Frontlist | Artist Anpu Varkey’s latest book is a non-textual graphic novel about a summer day in KeralaFrontlist | Artist Anpu Varkey’s latest book is a non-textual graphic novel about a summer day in Kerala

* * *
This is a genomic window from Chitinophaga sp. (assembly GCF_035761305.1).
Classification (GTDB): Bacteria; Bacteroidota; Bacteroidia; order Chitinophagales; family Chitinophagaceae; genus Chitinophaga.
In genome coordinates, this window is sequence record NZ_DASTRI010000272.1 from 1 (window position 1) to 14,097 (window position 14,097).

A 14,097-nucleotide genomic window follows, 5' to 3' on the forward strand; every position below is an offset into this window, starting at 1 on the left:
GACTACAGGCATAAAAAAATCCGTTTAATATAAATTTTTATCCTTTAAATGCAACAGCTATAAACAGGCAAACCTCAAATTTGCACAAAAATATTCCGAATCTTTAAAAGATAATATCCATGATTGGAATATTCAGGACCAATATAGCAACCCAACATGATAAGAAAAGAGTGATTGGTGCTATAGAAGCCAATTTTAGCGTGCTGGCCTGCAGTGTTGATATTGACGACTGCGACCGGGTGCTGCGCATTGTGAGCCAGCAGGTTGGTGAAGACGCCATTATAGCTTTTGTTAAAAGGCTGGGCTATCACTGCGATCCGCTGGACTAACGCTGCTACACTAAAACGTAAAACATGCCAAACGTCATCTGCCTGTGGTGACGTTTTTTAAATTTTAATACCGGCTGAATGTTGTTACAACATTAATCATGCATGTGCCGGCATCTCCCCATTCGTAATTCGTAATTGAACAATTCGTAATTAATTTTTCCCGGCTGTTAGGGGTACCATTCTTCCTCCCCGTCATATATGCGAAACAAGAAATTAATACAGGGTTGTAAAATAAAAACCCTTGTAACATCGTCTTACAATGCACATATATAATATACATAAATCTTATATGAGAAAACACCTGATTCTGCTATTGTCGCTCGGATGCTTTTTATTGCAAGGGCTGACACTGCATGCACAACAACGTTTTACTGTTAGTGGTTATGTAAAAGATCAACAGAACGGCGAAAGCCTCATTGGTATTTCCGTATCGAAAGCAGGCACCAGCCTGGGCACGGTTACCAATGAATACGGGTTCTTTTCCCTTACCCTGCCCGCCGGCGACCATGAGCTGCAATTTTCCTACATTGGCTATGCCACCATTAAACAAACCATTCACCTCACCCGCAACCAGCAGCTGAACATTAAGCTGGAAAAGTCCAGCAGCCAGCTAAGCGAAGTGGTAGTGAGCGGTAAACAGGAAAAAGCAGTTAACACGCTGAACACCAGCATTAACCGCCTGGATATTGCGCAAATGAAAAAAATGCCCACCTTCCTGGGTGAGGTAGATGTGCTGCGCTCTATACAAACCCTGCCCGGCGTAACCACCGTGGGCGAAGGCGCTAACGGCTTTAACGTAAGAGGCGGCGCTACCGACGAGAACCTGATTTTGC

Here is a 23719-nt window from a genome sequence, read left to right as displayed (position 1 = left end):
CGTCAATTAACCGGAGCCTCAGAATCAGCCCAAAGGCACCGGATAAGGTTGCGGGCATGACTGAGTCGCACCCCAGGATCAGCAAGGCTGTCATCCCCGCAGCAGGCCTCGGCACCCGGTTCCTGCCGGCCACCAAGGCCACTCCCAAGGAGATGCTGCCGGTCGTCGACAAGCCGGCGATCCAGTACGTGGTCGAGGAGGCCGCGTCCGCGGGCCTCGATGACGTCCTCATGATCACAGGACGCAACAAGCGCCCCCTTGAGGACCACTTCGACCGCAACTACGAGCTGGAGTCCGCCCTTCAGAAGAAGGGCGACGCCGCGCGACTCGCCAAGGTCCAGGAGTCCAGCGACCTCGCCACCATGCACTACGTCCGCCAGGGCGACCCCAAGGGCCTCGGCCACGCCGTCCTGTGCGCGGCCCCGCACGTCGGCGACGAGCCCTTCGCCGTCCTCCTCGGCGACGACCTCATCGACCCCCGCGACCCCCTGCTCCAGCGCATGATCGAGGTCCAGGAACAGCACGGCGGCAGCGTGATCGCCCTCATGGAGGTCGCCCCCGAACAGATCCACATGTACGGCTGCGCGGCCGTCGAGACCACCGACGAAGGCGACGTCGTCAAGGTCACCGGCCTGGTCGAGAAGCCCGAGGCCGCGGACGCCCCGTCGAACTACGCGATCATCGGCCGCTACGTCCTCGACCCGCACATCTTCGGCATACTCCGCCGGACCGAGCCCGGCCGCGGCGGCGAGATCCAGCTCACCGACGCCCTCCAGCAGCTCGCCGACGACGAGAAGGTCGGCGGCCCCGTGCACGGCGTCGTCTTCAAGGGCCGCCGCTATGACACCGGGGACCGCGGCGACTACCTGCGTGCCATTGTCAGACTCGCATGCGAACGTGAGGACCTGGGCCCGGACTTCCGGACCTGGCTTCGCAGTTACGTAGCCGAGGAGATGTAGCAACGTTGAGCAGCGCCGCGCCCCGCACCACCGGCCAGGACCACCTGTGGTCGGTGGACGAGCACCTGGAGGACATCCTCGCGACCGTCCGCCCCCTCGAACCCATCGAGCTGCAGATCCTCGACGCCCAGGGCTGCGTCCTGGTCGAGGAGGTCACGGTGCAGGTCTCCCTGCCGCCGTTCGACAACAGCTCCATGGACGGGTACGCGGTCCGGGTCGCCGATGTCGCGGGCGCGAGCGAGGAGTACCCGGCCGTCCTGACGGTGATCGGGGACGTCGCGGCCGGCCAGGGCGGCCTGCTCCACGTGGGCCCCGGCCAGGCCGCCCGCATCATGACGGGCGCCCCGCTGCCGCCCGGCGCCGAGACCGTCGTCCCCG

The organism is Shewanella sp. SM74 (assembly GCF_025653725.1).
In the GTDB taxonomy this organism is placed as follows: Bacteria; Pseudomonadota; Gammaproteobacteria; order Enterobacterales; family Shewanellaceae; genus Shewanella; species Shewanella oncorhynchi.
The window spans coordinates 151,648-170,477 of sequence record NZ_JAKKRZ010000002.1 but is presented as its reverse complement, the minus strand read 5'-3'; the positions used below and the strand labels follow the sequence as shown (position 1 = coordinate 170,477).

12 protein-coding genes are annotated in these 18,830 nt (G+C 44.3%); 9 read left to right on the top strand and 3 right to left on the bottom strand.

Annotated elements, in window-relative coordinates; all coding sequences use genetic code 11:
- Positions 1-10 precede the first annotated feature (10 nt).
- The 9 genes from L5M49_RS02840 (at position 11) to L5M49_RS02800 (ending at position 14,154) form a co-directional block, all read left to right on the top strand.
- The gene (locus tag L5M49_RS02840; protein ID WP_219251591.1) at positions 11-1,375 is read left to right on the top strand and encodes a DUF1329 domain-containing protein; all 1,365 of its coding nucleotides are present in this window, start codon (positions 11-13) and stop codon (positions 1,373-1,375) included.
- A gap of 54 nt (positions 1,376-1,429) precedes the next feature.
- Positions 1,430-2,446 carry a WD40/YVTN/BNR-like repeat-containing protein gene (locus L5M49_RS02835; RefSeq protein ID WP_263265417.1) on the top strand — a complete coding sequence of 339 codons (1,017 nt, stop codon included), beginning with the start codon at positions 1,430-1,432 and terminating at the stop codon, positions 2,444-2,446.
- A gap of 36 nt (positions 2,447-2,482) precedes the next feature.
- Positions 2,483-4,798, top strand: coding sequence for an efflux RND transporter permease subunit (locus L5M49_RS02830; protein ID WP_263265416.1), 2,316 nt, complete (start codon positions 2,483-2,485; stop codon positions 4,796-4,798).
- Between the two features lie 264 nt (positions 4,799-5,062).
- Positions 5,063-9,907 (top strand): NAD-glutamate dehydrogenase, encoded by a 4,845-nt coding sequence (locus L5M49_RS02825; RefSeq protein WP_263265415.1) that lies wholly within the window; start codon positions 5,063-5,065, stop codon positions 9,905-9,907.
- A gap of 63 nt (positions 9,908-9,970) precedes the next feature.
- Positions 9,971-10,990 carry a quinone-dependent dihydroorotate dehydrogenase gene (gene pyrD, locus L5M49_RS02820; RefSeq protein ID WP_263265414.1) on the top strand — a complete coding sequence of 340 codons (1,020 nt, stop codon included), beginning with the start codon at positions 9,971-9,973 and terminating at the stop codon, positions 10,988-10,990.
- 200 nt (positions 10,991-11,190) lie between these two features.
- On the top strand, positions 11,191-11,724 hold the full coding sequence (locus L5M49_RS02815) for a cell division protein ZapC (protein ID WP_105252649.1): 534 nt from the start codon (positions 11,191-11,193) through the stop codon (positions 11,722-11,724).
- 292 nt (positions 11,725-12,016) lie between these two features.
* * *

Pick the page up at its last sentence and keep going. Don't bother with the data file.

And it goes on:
on Mar 09, 2021 Her most vivid memories of childhood are of the time artist Anpu Varkey spent at her maternal grandparents’ rubber plantation near Pala in Kerala’s Kottayam. There, in the sultry heat of summer, young Varkey would wander through the groves of jackfruit, coconut and plantain, chasing grasshoppers or watching tadpoles. Sometimes, when dusk brought with it a summer storm, she would catch the big, fat raindrops on her tongue. When she began working on her second graphic novel, Summer’s Children, self-published like her 2014 book Jaba, the memories of those summers guided the 40-year-old Bengaluru-based artist. “This book is about memory and loss as well as an ode to a Kerala summer. I was brought up by my maternal grandparents. This story has been with me forever, but when they sold the land, I was in an abysmal loss. I wanted to immortalise that time and place… All my early memories were visual and they were deeply embedded in me. I just had to draw them out. I never revisited the place, it was all done from memory,” says the artist. The book, almost wholly without text, is the story of two brothers whiling away time on one such summer’s day, delighting in fresh fruits from trees, chasing chicks around the coop or watching an earthworm curl up when touched with a stick. Not much happens, but in the ordinariness of the day, Varkey lays bare the arc of childhood and its capacity to find joy in the mundane. The black-and-white illustrations, done in pointillism (a technique in which small strokes or dots are applied to a surface so that they create a visual when looked at from a distance) took her over two years to work on and have the grainy quality of memories, an effect that Varkey says fell into place on its own. “I started by doing some trials for it, and, somehow, nothing felt right. I knew I wanted it to look like a sepia-tinted silent movie, and since memories are hazy and blurred, to offer the same feelings to the viewer. I chanced upon pointillism and it fit the sentiment,” she says.
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